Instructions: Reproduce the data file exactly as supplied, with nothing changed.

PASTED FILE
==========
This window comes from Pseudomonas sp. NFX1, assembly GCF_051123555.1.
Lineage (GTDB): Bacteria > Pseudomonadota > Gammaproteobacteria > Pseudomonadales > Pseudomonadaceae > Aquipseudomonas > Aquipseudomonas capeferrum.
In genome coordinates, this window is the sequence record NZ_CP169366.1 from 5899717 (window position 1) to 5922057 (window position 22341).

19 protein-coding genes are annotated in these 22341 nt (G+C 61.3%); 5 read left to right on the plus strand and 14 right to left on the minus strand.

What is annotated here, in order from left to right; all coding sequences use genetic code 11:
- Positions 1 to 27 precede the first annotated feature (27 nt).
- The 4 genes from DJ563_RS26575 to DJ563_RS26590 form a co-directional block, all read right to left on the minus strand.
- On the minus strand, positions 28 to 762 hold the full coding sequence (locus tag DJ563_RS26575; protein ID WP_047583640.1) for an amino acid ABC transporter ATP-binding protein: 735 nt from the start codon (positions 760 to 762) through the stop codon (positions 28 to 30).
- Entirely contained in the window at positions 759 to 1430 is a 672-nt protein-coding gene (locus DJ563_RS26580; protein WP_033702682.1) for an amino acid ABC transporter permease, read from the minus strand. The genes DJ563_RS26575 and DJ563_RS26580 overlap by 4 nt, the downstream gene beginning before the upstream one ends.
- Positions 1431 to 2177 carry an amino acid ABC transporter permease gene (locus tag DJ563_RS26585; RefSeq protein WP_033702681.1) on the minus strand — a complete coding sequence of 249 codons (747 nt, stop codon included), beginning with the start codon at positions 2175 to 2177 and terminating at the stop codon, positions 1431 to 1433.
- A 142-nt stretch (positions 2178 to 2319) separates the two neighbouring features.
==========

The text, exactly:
This window comes from Pseudomonas sp. NFX1, assembly GCF_051123555.1.
Lineage (GTDB): Bacteria > Pseudomonadota > Gammaproteobacteria > Pseudomonadales > Pseudomonadaceae > Aquipseudomonas > Aquipseudomonas capeferrum.
In genome coordinates, this window is the sequence record NZ_CP169366.1 from 5899717 (window position 1) to 5922057 (window position 22341).

19 protein-coding genes are annotated in these 22341 nt (G+C 61.3%); 5 read left to right on the plus strand and 14 right to left on the minus strand.

What is annotated here, in order from left to right; all coding sequences use genetic code 11:
- Positions 1 to 27 precede the first annotated feature (27 nt).
- The 4 genes from DJ563_RS26575 to DJ563_RS26590 form a co-directional block, all read right to left on the minus strand.
- On the minus strand, positions 28 to 762 hold the full coding sequence (locus tag DJ563_RS26575; protein ID WP_047583640.1) for an amino acid ABC transporter ATP-binding protein: 735 nt from the start codon (positions 760 to 762) through the stop codon (positions 28 to 30).
- Entirely contained in the window at positions 759 to 1430 is a 672-nt protein-coding gene (locus DJ563_RS26580; protein WP_033702682.1) for an amino acid ABC transporter permease, read from the minus strand. The genes DJ563_RS26575 and DJ563_RS26580 overlap by 4 nt, the downstream gene beginning before the upstream one ends.
- Positions 1431 to 2177 carry an amino acid ABC transporter permease gene (locus tag DJ563_RS26585; RefSeq protein WP_033702681.1) on the minus strand — a complete coding sequence of 249 codons (747 nt, stop codon included), beginning with the start codon at positions 2175 to 2177 and terminating at the stop codon, positions 1431 to 1433.
- A 142-nt stretch (positions 2178 to 2319) separates the two neighbouring features.